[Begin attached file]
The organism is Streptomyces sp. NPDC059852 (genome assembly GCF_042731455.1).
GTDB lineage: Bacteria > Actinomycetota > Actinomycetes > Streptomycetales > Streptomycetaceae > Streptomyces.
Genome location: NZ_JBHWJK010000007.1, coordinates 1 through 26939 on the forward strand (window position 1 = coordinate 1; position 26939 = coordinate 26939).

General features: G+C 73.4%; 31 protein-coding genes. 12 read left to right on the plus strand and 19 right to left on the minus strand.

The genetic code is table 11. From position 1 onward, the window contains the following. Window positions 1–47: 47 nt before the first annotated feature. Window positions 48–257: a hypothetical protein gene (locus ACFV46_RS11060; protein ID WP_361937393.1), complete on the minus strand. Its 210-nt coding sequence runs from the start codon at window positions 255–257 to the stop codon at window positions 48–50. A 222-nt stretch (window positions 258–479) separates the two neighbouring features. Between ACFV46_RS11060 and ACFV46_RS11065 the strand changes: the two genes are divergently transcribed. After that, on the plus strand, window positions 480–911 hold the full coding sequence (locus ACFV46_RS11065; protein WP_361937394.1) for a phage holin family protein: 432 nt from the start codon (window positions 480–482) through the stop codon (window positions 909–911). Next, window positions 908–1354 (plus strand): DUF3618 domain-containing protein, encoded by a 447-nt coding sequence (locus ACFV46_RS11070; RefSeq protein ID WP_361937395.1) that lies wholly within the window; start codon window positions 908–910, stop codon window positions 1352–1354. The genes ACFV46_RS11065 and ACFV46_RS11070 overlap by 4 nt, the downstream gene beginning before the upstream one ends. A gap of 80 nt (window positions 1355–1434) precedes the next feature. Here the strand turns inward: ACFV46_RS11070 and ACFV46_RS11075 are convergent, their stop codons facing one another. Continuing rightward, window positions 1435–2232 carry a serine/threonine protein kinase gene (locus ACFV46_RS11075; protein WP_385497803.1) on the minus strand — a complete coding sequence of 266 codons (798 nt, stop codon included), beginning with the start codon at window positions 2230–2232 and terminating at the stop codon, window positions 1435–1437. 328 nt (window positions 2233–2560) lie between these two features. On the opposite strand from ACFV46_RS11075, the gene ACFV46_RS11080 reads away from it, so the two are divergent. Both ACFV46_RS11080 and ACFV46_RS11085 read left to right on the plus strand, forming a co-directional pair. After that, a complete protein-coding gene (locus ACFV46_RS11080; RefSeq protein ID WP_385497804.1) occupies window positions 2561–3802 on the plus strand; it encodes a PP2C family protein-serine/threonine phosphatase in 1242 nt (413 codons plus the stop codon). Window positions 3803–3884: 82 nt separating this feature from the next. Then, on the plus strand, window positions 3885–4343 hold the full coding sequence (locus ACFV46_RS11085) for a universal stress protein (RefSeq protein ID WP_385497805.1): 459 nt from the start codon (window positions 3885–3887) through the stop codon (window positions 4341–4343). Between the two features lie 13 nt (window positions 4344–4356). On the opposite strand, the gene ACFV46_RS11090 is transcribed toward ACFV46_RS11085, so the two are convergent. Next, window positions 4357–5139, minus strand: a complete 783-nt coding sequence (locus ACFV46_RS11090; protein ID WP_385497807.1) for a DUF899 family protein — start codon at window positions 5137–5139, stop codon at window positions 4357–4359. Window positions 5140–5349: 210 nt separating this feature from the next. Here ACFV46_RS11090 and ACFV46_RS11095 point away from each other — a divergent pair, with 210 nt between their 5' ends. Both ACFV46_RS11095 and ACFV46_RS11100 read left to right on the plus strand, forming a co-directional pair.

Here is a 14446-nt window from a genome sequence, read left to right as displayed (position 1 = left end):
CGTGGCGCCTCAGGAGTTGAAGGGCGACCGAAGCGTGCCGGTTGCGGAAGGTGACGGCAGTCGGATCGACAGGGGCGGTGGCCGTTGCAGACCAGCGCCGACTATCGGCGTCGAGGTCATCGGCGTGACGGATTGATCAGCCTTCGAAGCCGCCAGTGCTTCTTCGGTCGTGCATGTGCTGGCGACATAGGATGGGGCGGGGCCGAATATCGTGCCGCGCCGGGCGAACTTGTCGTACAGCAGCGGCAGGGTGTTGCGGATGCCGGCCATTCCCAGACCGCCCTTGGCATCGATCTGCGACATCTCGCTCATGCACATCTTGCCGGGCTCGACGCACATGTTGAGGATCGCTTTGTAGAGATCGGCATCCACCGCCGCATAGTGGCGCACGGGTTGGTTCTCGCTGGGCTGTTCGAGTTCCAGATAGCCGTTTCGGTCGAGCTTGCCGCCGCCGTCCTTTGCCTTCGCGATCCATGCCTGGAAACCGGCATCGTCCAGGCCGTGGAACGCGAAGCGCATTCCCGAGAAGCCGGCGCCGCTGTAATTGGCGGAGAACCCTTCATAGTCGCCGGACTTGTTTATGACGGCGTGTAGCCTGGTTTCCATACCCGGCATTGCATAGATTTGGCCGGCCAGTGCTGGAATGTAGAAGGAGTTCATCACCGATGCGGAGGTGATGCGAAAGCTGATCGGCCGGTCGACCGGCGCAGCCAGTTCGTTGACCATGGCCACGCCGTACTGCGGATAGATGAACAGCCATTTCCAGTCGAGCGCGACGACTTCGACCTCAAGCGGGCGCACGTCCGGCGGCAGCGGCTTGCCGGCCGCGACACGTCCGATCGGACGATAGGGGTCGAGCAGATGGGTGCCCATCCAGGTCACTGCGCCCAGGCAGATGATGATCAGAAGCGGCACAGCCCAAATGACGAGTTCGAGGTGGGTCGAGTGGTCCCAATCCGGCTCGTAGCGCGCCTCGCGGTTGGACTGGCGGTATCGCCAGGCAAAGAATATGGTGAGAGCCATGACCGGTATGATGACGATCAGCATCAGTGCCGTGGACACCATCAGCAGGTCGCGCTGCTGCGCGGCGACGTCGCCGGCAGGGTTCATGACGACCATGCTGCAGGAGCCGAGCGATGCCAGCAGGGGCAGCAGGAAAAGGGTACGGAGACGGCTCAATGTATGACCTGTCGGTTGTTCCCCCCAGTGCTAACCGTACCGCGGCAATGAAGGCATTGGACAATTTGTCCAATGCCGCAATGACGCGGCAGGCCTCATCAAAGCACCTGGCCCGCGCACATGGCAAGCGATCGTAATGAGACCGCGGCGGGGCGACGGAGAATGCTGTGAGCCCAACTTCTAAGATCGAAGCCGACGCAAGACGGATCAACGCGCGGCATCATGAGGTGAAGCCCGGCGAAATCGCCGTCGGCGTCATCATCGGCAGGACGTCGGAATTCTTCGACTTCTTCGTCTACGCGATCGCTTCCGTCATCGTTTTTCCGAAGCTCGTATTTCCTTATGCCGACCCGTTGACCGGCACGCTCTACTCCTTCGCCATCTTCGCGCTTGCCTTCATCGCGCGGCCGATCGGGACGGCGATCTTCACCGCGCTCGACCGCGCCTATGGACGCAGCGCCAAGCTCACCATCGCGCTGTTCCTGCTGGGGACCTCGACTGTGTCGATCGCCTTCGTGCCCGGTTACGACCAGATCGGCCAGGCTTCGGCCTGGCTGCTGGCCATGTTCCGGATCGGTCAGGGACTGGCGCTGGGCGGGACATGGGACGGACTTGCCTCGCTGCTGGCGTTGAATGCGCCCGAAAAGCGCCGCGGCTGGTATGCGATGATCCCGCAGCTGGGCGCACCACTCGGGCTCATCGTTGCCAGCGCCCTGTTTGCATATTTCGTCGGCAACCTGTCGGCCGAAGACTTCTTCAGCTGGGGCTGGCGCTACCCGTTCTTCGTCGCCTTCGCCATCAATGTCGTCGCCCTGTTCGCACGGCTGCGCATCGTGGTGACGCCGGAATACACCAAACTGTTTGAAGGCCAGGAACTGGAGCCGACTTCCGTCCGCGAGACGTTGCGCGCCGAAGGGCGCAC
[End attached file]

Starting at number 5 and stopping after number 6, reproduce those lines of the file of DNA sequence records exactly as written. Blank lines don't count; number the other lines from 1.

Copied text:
The genetic code is table 11. From position 1 onward, the window contains the following. Window positions 1–47: 47 nt before the first annotated feature. Window positions 48–257: a hypothetical protein gene (locus ACFV46_RS11060; protein ID WP_361937393.1), complete on the minus strand. Its 210-nt coding sequence runs from the start codon at window positions 255–257 to the stop codon at window positions 48–50. A 222-nt stretch (window positions 258–479) separates the two neighbouring features. Between ACFV46_RS11060 and ACFV46_RS11065 the strand changes: the two genes are divergently transcribed. After that, on the plus strand, window positions 480–911 hold the full coding sequence (locus ACFV46_RS11065; protein WP_361937394.1) for a phage holin family protein: 432 nt from the start codon (window positions 480–482) through the stop codon (window positions 909–911). Next, window positions 908–1354 (plus strand): DUF3618 domain-containing protein, encoded by a 447-nt coding sequence (locus ACFV46_RS11070; RefSeq protein ID WP_361937395.1) that lies wholly within the window; start codon window positions 908–910, stop codon window positions 1352–1354. The genes ACFV46_RS11065 and ACFV46_RS11070 overlap by 4 nt, the downstream gene beginning before the upstream one ends. A gap of 80 nt (window positions 1355–1434) precedes the next feature. Here the strand turns inward: ACFV46_RS11070 and ACFV46_RS11075 are convergent, their stop codons facing one another. Continuing rightward, window positions 1435–2232 carry a serine/threonine protein kinase gene (locus ACFV46_RS11075; protein WP_385497803.1) on the minus strand — a complete coding sequence of 266 codons (798 nt, stop codon included), beginning with the start codon at window positions 2230–2232 and terminating at the stop codon, window positions 1435–1437. 328 nt (window positions 2233–2560) lie between these two features. On the opposite strand from ACFV46_RS11075, the gene ACFV46_RS11080 reads away from it, so the two are divergent. Both ACFV46_RS11080 and ACFV46_RS11085 read left to right on the plus strand, forming a co-directional pair. After that, a complete protein-coding gene (locus ACFV46_RS11080; RefSeq protein ID WP_385497804.1) occupies window positions 2561–3802 on the plus strand; it encodes a PP2C family protein-serine/threonine phosphatase in 1242 nt (413 codons plus the stop codon). Window positions 3803–3884: 82 nt separating this feature from the next. Then, on the plus strand, window positions 3885–4343 hold the full coding sequence (locus ACFV46_RS11085) for a universal stress protein (RefSeq protein ID WP_385497805.1): 459 nt from the start codon (window positions 3885–3887) through the stop codon (window positions 4341–4343). Between the two features lie 13 nt (window positions 4344–4356). On the opposite strand, the gene ACFV46_RS11090 is transcribed toward ACFV46_RS11085, so the two are convergent. Next, window positions 4357–5139, minus strand: a complete 783-nt coding sequence (locus ACFV46_RS11090; protein ID WP_385497807.1) for a DUF899 family protein — start codon at window positions 5137–5139, stop codon at window positions 4357–4359. Window positions 5140–5349: 210 nt separating this feature from the next. Here ACFV46_RS11090 and ACFV46_RS11095 point away from each other — a divergent pair, with 210 nt between their 5' ends. Both ACFV46_RS11095 and ACFV46_RS11100 read left to right on the plus strand, forming a co-directional pair.

Here is a 14446-nt window from a genome sequence, read left to right as displayed (position 1 = left end):